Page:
Esports athletes have a lot of pressure to perform. Just as much as regular athletes.
But there are a lot of differences. Pro sports players are trained for optimum physical and mental wellness from the time they’re young. From the time they are in high school, they have access to the best physical training equipment, trainers, and mental health professionals that money can buy.
And this is where esports athletes are being failed. They usually start as streamers.
If you’ve never streamed before, the path to glory and riches is long and grueling. You eat, sleep and live your game. You do it for the prestige and the money and you sacrifice your body and mind for dollars. The newest concern comes from Blizzard’s Overwatch League, or OWL.
Esports is the Future
Anyone who is anyone is seeing the future in entertainment is esports. Twitch gets 15 million daily viewers and that number is expected to rise as new games come out, new streamers are born, and new leagues and organizations are formed. Professional athletes are even starting to invest.
Once these people, who are usually pretty young when they first start streaming, get a taste of internet fame and earn a few bucks, they go on the grind. Most of them are grinding before they even achieve success.
They play for 8-12 hours a day. They don’t exercise and put themselves under immense pressure to perform. Once you become a pro gamer and join a team, it doesn’t get much easier. The money increases but so does the stress. You go from practicing eight hours a day to sixteen.
Living this kind of lifestyle is a road that leads to disaster. OWL is the latest esports organization to see the reality of the issue. Luckily, they’ve decided to take immediate steps to improve the mental health of their players and coaches.
One coach had to take a brief break in May. One player took a break after experiencing a panic attack.
Panic attacks are something that many esports players are dealing with. They push their minds to the limit, live crappy lifestyles, and then when the pressure becomes too much, they crack. To help remedy this situation, Blizzard is looking at changing quite a few things about league play.
They are reducing the number of regular season games from 40 to 28. Two matches a week may not seem like much, but in between these pro matches, the teams are practicing for extreme hours and not getting enough sleep. Allowing the athletes to properly recuperate will extend the career length and the length of the league itself. To keep viewers happy and content rolling in, the league is expanding from 12 to 20 teams.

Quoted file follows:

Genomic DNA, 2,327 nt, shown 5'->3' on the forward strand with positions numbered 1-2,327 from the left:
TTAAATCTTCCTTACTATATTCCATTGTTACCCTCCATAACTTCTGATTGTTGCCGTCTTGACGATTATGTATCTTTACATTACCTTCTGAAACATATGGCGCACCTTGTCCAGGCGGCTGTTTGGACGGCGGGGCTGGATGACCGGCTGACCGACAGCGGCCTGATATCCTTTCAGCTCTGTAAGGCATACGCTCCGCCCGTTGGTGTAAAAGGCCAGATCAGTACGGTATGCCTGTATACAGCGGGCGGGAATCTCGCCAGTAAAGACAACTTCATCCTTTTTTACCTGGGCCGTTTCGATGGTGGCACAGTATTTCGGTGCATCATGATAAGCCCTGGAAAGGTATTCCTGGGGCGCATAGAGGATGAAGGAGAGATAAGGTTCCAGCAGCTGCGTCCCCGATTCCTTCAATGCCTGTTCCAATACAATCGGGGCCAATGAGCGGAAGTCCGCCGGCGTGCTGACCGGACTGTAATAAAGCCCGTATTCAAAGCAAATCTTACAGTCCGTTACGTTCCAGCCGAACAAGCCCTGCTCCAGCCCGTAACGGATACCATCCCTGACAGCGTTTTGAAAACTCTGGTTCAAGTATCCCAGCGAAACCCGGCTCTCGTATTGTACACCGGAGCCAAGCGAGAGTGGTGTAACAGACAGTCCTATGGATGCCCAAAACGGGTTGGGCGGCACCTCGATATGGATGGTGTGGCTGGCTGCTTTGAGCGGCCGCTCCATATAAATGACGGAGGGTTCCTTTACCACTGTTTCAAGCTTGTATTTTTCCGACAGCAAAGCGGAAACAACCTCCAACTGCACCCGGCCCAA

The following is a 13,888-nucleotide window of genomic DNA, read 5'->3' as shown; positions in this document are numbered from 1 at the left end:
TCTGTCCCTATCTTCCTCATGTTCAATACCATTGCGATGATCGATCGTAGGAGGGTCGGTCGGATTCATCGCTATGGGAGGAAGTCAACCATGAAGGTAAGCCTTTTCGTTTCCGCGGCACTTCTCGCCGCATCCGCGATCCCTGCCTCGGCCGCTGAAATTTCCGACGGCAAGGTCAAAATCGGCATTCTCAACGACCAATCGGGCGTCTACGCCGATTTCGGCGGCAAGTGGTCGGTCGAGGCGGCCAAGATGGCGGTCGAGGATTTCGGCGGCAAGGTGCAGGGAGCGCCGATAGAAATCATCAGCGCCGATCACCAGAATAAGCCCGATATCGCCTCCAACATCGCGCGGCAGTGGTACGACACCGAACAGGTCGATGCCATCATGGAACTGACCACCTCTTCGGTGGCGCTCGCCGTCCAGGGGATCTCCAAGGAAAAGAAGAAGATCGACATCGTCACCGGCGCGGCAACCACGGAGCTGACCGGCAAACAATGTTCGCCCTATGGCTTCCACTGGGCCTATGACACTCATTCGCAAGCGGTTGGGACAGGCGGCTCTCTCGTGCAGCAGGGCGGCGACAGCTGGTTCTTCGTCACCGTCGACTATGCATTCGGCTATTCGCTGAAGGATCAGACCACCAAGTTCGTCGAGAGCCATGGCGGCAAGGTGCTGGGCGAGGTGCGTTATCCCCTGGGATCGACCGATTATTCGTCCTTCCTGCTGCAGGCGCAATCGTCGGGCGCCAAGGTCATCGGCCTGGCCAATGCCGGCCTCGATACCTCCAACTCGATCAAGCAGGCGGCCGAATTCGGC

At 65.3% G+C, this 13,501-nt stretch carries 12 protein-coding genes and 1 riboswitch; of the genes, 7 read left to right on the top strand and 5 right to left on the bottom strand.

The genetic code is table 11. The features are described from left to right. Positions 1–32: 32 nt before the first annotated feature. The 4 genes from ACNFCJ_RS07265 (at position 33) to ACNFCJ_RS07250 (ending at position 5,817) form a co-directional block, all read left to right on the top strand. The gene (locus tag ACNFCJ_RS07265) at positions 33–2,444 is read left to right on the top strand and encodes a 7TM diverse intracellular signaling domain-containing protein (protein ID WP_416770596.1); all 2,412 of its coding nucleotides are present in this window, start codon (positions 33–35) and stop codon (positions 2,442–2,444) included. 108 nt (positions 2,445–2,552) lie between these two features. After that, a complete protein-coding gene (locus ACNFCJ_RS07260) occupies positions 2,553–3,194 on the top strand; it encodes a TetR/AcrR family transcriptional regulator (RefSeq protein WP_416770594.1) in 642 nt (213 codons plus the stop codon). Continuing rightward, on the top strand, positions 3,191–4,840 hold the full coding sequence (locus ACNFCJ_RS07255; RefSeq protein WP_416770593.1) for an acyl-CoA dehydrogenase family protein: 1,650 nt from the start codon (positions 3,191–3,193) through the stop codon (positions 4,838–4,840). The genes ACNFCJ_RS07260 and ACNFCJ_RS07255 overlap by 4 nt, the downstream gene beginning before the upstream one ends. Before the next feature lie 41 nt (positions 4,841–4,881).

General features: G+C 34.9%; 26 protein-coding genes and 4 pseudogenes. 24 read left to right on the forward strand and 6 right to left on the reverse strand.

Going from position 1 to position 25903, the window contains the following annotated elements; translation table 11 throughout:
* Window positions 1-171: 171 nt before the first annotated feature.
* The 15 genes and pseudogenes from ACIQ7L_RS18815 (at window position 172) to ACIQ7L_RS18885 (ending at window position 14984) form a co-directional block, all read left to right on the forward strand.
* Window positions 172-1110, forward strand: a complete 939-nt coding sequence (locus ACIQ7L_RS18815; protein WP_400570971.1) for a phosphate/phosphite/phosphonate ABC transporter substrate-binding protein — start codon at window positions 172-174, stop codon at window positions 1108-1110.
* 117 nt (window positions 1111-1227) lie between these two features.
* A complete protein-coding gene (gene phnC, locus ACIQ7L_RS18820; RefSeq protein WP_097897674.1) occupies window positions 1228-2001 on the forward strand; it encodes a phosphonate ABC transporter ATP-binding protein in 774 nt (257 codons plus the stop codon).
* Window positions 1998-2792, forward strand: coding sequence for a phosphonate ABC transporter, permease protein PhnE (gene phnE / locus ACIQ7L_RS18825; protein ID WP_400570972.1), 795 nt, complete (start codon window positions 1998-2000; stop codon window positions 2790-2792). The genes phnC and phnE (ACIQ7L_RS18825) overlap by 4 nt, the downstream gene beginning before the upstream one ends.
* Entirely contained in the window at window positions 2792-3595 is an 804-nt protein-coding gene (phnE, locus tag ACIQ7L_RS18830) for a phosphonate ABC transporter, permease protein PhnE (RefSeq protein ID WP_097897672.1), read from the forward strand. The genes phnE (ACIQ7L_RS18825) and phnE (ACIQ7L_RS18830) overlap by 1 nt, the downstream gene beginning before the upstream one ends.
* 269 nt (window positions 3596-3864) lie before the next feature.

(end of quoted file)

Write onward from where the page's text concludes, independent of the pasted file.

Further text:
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Right now, all games are played out of Blizzard’s arena in California. As you can imagine, this kind of travel for China’s team and London’s team can make for grueling travel and give American teams an advantage. In the future, Blizzard wants to expand the league to the point where teams can have both home and away games. Teams would be placed into divisions that are carved out by region to reduce the travel, giving teams the ability to have more time to recover.
You can lead a horse to water, but you can’t make them drink, right? Gamers will be gamers. Wake up and grind has been their mentality for years. Can you really change that?
Yes, you can. All professional sports leagues have clauses in their contracts, mostly for personal conduct, especially in public, during interviews, and on social media.
There is nothing stopping Blizzard from requiring these teams and coaches to place a limit on the amount of time these players are sitting in front of screens. While requiring them to be on certain diets may be a stretch, forcing players to limit their practice time and speak to mental health professionals is probably doable.
But the core of the problem is with players. We, as gamers, need to understand that if we want to continue doing what we do, we need to be in peak physical and mental health. This is going to make us happier and it’s going to make us better players in the long run.
Finally, it’s going to set a positive example for the next generation of gamers.